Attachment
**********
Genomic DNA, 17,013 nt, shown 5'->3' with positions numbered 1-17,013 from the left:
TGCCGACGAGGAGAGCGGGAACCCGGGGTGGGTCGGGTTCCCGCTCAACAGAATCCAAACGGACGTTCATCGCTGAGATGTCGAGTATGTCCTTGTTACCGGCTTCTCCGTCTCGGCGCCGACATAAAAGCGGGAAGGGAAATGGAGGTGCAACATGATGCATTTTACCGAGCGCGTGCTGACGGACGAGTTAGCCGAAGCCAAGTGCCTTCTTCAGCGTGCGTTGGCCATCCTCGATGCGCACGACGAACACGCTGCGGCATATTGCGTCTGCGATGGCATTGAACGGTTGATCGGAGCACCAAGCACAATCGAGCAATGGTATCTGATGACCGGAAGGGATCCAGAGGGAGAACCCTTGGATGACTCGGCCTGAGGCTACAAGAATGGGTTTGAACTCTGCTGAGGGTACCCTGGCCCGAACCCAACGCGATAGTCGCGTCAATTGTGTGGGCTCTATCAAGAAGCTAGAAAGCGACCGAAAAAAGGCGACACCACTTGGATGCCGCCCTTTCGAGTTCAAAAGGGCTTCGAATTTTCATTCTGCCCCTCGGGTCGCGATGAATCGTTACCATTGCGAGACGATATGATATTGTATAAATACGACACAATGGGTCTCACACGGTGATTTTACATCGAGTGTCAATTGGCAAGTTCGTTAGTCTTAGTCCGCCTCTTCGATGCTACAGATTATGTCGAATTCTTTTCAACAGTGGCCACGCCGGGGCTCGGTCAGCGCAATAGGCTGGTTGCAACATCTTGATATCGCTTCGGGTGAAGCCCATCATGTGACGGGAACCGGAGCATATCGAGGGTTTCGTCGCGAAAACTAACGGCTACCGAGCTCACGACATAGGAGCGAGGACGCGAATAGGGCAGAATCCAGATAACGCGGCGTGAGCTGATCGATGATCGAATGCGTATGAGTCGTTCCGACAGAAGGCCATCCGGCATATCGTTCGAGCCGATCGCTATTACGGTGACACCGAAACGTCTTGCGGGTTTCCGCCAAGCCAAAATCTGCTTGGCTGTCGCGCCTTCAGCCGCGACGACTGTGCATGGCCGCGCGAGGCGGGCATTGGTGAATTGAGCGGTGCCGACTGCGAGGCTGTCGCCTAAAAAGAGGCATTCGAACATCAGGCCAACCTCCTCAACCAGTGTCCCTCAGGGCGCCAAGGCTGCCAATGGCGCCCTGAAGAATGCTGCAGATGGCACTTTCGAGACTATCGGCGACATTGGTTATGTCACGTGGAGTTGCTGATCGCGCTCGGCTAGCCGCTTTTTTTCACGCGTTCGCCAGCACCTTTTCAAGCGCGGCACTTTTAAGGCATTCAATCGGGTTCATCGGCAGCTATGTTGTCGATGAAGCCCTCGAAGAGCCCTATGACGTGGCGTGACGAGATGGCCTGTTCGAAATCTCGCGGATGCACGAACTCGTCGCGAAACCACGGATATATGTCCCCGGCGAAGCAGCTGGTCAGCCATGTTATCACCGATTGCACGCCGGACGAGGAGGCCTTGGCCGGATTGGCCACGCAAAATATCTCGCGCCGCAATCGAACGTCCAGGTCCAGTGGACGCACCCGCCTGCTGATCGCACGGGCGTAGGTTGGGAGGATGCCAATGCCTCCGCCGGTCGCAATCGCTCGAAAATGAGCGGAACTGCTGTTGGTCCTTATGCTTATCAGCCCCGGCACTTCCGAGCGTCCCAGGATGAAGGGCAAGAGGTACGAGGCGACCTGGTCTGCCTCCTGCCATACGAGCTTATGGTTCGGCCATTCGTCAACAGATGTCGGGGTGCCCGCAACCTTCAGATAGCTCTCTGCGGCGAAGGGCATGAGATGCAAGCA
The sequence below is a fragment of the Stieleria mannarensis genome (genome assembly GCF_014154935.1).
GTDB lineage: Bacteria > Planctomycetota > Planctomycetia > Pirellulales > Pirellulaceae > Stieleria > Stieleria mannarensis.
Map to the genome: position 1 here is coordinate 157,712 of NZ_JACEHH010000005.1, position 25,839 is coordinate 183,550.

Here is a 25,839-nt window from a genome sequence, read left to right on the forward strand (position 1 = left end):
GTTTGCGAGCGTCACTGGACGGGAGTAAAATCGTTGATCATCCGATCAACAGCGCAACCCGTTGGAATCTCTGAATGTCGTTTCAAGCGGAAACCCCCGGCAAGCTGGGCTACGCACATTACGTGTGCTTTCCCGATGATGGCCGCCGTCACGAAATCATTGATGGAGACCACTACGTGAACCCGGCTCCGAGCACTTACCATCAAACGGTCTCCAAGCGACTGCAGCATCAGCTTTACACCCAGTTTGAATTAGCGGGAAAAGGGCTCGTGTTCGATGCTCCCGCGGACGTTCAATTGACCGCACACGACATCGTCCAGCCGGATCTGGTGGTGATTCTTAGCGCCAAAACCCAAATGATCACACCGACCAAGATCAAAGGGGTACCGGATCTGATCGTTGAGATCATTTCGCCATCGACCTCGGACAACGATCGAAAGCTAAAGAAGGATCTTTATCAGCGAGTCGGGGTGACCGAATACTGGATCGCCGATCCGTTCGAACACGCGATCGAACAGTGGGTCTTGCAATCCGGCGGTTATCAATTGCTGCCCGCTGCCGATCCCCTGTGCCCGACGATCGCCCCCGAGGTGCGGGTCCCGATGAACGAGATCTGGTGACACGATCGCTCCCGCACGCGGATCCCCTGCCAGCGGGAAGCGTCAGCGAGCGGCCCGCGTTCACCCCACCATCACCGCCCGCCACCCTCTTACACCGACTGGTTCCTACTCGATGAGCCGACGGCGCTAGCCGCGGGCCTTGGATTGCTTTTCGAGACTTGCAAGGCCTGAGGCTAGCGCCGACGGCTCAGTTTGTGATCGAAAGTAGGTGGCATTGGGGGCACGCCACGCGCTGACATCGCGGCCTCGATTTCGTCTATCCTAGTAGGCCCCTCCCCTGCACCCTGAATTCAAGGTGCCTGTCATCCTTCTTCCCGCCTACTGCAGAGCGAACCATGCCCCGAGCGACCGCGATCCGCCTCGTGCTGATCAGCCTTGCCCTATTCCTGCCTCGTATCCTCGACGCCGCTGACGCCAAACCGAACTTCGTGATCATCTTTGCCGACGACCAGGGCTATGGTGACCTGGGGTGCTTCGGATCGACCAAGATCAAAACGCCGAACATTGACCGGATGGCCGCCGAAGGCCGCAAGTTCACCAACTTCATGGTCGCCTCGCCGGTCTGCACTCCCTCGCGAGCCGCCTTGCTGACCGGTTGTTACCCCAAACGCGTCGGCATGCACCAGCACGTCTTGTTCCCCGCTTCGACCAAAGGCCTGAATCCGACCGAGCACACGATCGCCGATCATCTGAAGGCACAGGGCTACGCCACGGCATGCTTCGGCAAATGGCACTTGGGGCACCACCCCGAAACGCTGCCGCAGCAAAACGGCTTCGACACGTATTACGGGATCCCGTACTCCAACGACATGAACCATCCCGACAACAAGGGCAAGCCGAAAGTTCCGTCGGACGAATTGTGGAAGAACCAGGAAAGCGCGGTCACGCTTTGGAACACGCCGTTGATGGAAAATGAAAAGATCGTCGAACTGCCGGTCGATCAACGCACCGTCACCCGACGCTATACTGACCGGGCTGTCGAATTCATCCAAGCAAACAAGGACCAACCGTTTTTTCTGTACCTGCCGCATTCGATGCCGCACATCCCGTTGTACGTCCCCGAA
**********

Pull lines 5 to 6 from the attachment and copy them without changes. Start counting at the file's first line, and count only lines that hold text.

Map to the genome: position 1 here is coordinate 157,712 of NZ_JACEHH010000005.1, position 25,839 is coordinate 183,550.

Here is a 25,839-nt window from a genome sequence, read left to right on the forward strand (position 1 = left end):